Report: Marijuana Sales In 2015 Grew To $5.4 Billion

Marijuana LeafWe have previously discussed how the economics of legalization of marijuana could be changing the dynamic in the politics surrounding the issue. If that is true, legalization advocates must be pleased by the figures just out from 2015. Legal U.S. pot sales have risen to $5.4 billion for 2015 — that is a 17.4 percent increase from 2014. With both taxes and revenues flowing from the legal pot market, legalization may be becoming entrenched in the country.

Adult use sales grew to $998 million from $351 million in 2014. The growth could skyrocket with voters in various states, including California, expected to take up legalization in 2016.

In Washington state sales increased 300 percent in 2015.

It will become increasingly difficult for politicians to pull the plug on an industry worth billions in revenue with millions of customers. Moreover, there will be greater pressure on conservatives to respect the state’s right to decide this issue for themselves under federalism guarantees.

27 thoughts on “Report: Marijuana Sales In 2015 Grew To $5.4 Billion

  1. Michealb…..you dont pay tax (yet) on the tomato you grow. Which is what i got from doglovers post…..since the article is about “raising revenue” off pot Sales.
    Also any pot revenue raising is coming from a zero sum game. Or worse. For instance it presumes all the colorado or wherever users already were using and now the state gets a cut. When really it might be just money not spent on something else (that was already taxed….like new shoes or kit kats) from fresh paycheck to paycheck users. Do we really want new ppl using pot just so their tax dollars come from pot sales instead of other sales? As a smoker the gov is happy to exploit my addiction charging a thirty to forty percent tax. Pot smokers will be that revenue stream next. If it be legal then just let it be legal. Just like ……sugar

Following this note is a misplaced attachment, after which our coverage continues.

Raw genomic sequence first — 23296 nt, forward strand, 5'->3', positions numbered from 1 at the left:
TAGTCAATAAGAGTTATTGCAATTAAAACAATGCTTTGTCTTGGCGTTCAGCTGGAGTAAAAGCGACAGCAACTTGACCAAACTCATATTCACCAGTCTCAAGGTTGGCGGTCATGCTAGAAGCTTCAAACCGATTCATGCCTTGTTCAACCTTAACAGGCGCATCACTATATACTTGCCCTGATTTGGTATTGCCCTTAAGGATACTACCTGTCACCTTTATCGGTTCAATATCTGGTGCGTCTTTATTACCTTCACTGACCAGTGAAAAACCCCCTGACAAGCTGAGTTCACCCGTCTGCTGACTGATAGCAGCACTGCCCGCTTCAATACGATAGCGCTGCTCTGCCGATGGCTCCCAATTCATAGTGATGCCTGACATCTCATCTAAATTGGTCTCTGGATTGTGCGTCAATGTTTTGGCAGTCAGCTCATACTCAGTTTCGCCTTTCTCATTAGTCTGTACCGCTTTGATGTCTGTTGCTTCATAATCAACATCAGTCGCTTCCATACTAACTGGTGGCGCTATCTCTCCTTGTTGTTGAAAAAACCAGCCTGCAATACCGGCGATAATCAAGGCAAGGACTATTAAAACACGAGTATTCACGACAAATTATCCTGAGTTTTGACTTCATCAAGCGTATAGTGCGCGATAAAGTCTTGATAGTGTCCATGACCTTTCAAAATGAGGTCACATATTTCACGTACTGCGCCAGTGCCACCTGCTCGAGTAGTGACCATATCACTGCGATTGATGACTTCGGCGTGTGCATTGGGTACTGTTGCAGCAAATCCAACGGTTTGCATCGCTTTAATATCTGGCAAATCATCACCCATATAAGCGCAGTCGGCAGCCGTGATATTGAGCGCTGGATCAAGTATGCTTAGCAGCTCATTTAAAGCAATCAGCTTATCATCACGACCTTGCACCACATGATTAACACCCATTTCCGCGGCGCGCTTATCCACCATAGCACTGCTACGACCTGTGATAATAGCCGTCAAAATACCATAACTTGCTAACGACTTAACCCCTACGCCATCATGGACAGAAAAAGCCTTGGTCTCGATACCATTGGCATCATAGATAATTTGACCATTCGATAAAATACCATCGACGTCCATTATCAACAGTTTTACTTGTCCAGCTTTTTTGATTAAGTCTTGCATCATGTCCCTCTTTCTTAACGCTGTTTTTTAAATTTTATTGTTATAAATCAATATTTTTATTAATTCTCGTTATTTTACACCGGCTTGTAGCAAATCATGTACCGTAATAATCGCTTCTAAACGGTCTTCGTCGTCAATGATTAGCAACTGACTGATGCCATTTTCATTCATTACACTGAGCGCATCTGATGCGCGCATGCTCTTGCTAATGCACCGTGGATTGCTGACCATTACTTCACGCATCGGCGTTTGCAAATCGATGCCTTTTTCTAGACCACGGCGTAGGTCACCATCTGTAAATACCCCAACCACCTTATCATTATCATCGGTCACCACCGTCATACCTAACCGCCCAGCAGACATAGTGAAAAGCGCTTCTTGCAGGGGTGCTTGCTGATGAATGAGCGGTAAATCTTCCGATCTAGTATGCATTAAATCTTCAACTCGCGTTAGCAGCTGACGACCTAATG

2. American style government was designed to ensure maximum individual freedom, as long as that freedom exercise doesn’t infringe on the rights of OTHER citizens. The Founding Fathers never designed a nanny-state where the government plays a parental role protecting citizens from themselves (assuming citizens are of sound mind).

    Why not outlaw Big Macs, milkshakes, skateboarding, skiing or violent movies? Government’s role is to only intervene if one citizen’s actions are infringing on the rights of another citizen – not to act as an arm of the insurance companies protecting you from yourself to lower insurance rates.

    Once legalized, like alcohol, it is only the government’s business if one is intoxicated while driving or operating dangerous machinery that could endanger other people – not themselves.

    This is also a potentially landmark interpretation of the 10th Amendment by the U.S. Supreme Court. The 10th Amendment was largely destroyed by racists’ exploitation during the Jim Crow era, who wrongly used it to violate the constitutional rights of African-Americans and other minorities. In the marijuana debate, the 10th Amendment appears to be interpreted properly – since it is not violating the constitutional rights of other citizens – do states have legal jurisdiction over the federal government?

    Not saying you should do it or it is healthy, but do you have a right to make your own decisions to have a beer, milkshake, cigarette or smoke marijuana (once a state legalizes the product)?

  3. Report: Marijuana Sales In 2015 Grew To $5.4 Billion

    How much money has been saved by not flooding the courts/prisons with people found “guilty” of ingesting a substance the US government has arbitrarily decreed verboten?

    How many lives/families were not destroyed by arbitrary government prosecution of inane “laws” seeking to curtail use of Cannabis sativa?

    What would the American landscape look like if the US government hadn’t stolen over a trillion US dollars (under the guise of good governance) of productivity if the money were left in the pockets of the people that earned it in the first place?

  4. The so-called “War on Drugs” also destroyed the 4th Amendment and other due process amendments – maybe it’s greatest casualty – it destroyed America’s rule of law system of government.

  5. Schulte: The studies that purport to “show the harm that marijuana does to youths” are easily refuted. marijuana became popular in the US almost 50 years ago (I would put it at 1967, the Summer of Love) and large numbers of American teenagers have been smoking pot ever since. If marijuana were genuinely harmful to youths, I would expect to see many millions of damaged individuals up to about age 65. Where are they?

    • Wade – I didn’t run the studies. However, if you search they are out there. The damage is educational , not physical. I can tell you anecdotally that students who are doped up in my classes did not do as well as the ones who are clear headed.

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